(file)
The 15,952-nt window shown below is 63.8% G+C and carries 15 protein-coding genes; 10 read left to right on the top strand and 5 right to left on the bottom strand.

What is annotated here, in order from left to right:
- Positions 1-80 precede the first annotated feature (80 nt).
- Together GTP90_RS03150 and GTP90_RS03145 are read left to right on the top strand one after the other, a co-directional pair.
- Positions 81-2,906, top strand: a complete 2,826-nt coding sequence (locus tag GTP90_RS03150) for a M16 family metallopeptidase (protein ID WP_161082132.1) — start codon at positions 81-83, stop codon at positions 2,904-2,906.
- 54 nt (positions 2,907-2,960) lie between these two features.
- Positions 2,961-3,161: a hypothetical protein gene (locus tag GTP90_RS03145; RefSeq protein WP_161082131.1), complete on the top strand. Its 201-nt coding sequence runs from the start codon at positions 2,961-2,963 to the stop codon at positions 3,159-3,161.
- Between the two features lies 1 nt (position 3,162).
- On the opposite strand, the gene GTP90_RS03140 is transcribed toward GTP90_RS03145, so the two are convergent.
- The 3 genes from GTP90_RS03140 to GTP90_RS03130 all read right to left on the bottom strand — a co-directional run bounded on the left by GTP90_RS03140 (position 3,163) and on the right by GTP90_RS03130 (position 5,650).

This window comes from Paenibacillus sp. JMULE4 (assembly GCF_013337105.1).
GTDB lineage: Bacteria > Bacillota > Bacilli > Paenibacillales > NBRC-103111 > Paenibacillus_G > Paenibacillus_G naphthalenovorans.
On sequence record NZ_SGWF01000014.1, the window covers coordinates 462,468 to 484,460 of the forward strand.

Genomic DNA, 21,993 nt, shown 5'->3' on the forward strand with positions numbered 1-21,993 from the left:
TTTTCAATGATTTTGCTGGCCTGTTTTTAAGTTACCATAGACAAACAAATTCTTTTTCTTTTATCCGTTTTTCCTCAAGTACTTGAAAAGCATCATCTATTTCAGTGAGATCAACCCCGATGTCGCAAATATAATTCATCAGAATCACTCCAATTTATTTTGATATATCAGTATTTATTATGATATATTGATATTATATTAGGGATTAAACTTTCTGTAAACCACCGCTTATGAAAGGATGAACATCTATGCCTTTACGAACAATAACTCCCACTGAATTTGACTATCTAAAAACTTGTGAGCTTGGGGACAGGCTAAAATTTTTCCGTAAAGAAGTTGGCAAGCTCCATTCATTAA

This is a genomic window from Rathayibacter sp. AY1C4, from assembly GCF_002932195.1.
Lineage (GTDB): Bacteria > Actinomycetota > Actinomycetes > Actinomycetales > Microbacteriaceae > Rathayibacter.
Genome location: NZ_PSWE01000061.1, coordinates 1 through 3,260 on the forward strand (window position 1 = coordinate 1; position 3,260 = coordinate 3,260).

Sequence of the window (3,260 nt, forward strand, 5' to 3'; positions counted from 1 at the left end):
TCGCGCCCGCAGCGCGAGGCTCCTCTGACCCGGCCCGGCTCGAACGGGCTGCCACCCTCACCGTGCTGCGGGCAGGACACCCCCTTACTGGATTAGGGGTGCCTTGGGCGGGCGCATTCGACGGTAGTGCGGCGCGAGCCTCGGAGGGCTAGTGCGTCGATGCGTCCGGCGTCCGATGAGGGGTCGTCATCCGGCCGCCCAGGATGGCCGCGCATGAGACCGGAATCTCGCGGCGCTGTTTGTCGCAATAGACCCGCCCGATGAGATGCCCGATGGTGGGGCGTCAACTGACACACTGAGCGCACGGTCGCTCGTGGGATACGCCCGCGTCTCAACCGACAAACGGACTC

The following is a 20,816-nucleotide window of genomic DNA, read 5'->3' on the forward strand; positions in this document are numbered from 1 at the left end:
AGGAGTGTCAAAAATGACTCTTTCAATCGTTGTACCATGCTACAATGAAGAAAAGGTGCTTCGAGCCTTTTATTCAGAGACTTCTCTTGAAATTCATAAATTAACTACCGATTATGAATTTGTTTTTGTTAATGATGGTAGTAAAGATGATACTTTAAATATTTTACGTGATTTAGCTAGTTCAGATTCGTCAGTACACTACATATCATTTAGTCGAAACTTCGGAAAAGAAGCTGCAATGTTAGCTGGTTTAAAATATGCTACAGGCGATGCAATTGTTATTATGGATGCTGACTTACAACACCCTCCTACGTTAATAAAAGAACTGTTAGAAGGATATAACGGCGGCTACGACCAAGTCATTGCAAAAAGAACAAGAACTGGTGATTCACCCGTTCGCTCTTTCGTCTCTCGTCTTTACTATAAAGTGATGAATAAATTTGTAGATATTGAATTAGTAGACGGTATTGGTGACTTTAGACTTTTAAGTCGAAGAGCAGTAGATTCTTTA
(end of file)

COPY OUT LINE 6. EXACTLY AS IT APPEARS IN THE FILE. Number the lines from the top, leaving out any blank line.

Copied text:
- 54 nt (positions 2,907-2,960) lie between these two features.